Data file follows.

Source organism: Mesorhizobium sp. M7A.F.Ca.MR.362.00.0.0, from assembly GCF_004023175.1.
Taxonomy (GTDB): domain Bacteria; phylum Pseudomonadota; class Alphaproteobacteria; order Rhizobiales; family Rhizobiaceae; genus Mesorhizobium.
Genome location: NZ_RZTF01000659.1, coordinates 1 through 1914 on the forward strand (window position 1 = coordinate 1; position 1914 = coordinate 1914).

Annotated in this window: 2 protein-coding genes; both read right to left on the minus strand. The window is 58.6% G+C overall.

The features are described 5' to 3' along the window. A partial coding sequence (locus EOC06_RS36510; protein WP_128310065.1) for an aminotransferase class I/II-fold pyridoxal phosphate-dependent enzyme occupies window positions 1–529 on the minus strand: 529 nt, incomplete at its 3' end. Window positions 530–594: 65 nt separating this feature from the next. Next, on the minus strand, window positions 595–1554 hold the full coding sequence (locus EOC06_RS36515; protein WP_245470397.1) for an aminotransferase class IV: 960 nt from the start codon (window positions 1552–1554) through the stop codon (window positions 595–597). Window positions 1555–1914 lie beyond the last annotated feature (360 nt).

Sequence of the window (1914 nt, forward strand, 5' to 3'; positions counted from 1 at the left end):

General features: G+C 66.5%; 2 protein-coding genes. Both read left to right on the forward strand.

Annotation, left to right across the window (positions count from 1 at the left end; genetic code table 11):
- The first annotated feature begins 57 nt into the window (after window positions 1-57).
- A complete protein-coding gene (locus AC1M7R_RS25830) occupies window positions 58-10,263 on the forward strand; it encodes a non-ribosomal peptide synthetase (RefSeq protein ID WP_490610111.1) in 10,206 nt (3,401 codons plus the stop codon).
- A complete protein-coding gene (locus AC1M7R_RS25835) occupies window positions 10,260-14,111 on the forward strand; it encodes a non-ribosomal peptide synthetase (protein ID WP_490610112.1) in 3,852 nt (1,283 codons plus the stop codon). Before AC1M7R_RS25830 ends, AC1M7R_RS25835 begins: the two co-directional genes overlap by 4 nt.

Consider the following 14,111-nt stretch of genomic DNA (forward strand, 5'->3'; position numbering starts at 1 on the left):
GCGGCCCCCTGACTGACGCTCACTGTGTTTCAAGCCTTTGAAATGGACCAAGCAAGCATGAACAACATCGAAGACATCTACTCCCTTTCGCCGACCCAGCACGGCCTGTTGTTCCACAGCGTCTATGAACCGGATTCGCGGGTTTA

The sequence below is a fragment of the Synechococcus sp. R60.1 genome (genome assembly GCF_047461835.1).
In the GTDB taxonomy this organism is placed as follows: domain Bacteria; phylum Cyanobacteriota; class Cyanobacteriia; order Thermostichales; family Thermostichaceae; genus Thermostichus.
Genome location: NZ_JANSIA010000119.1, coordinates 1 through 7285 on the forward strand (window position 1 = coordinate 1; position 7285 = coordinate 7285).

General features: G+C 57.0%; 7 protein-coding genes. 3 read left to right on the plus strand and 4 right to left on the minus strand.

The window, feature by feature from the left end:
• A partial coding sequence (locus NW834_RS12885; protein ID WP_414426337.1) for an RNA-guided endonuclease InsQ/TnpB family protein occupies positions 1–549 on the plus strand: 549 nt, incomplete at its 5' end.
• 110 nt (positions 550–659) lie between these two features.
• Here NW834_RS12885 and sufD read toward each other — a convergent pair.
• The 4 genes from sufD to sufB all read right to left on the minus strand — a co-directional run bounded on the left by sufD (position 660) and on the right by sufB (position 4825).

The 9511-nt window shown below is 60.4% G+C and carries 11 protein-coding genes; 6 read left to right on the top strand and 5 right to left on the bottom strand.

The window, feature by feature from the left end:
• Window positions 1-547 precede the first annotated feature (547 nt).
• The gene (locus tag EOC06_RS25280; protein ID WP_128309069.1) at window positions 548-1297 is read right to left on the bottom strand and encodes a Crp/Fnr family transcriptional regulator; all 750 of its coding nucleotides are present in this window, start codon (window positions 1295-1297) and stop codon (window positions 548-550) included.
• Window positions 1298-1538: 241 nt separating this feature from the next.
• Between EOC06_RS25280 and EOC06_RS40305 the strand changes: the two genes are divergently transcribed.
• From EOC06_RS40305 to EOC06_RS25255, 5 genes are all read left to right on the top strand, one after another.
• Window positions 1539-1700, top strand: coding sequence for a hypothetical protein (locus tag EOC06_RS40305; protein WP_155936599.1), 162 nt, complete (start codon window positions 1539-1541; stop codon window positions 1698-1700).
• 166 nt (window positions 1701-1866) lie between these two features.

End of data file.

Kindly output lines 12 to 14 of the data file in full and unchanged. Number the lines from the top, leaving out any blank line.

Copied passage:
Consider the following 14,111-nt stretch of genomic DNA (forward strand, 5'->3'; position numbering starts at 1 on the left):
GCGGCCCCCTGACTGACGCTCACTGTGTTTCAAGCCTTTGAAATGGACCAAGCAAGCATGAACAACATCGAAGACATCTACTCCCTTTCGCCGACCCAGCACGGCCTGTTGTTCCACAGCGTCTATGAACCGGATTCGCGGGTTTA

The sequence below is a fragment of the Synechococcus sp. R60.1 genome (genome assembly GCF_047461835.1).